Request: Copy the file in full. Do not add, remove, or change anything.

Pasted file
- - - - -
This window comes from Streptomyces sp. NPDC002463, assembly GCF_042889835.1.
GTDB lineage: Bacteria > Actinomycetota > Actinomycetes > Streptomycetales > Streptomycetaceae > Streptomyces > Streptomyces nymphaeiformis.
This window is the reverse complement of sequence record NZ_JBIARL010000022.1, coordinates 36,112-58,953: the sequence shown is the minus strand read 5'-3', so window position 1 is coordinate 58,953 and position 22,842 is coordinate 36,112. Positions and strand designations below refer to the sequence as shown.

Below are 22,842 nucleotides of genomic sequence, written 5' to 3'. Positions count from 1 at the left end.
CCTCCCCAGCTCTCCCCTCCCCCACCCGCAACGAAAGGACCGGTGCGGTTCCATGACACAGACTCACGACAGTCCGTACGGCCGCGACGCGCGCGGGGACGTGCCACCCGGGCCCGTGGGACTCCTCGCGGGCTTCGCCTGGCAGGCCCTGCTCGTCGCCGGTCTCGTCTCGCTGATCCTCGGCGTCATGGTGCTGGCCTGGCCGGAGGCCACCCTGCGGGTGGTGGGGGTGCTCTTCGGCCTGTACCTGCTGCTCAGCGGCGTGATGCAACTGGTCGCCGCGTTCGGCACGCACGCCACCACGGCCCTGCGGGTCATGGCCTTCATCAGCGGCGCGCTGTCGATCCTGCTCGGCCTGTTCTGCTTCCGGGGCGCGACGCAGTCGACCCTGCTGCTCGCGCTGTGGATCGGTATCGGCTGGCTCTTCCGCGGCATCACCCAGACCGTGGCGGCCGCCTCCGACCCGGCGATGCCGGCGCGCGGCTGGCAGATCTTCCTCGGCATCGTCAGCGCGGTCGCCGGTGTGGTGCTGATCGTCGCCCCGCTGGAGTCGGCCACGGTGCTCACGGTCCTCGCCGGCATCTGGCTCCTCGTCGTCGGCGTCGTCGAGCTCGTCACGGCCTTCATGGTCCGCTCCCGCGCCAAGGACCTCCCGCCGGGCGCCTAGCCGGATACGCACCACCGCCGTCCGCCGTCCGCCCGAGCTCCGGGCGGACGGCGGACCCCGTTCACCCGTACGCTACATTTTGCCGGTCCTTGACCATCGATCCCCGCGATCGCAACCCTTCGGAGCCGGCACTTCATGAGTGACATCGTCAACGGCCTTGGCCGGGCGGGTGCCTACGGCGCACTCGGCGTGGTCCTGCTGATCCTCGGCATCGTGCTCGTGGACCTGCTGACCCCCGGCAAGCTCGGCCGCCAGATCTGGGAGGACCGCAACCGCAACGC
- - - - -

This window comes from Streptomyces sp. NPDC002463, assembly GCF_042889835.1.
GTDB lineage: Bacteria > Actinomycetota > Actinomycetes > Streptomycetales > Streptomycetaceae > Streptomyces > Streptomyces nymphaeiformis.
This window is the reverse complement of sequence record NZ_JBIARL010000022.1, coordinates 36,112-58,953: the sequence shown is the minus strand read 5'-3', so window position 1 is coordinate 58,953 and position 22,842 is coordinate 36,112. Positions and strand designations below refer to the sequence as shown.

Below are 22,842 nucleotides of genomic sequence, written 5' to 3'. Positions count from 1 at the left end.
CCTCCCCAGCTCTCCCCTCCCCCACCCGCAACGAAAGGACCGGTGCGGTTCCATGACACAGACTCACGACAGTCCGTACGGCCGCGACGCGCGCGGGGACGTGCCACCCGGGCCCGTGGGACTCCTCGCGGGCTTCGCCTGGCAGGCCCTGCTCGTCGCCGGTCTCGTCTCGCTGATCCTCGGCGTCATGGTGCTGGCCTGGCCGGAGGCCACCCTGCGGGTGGTGGGGGTGCTCTTCGGCCTGTACCTGCTGCTCAGCGGCGTGATGCAACTGGTCGCCGCGTTCGGCACGCACGCCACCACGGCCCTGCGGGTCATGGCCTTCATCAGCGGCGCGCTGTCGATCCTGCTCGGCCTGTTCTGCTTCCGGGGCGCGACGCAGTCGACCCTGCTGCTCGCGCTGTGGATCGGTATCGGCTGGCTCTTCCGCGGCATCACCCAGACCGTGGCGGCCGCCTCCGACCCGGCGATGCCGGCGCGCGGCTGGCAGATCTTCCTCGGCATCGTCAGCGCGGTCGCCGGTGTGGTGCTGATCGTCGCCCCGCTGGAGTCGGCCACGGTGCTCACGGTCCTCGCCGGCATCTGGCTCCTCGTCGTCGGCGTCGTCGAGCTCGTCACGGCCTTCATGGTCCGCTCCCGCGCCAAGGACCTCCCGCCGGGCGCCTAGCCGGATACGCACCACCGCCGTCCGCCGTCCGCCCGAGCTCCGGGCGGACGGCGGACCCCGTTCACCCGTACGCTACATTTTGCCGGTCCTTGACCATCGATCCCCGCGATCGCAACCCTTCGGAGCCGGCACTTCATGAGTGACATCGTCAACGGCCTTGGCCGGGCGGGTGCCTACGGCGCACTCGGCGTGGTCCTGCTGATCCTCGGCATCGTGCTCGTGGACCTGCTGACCCCCGGCAAGCTCGGCCGCCAGATCTGGGAGGACCGCAACCGCAACGC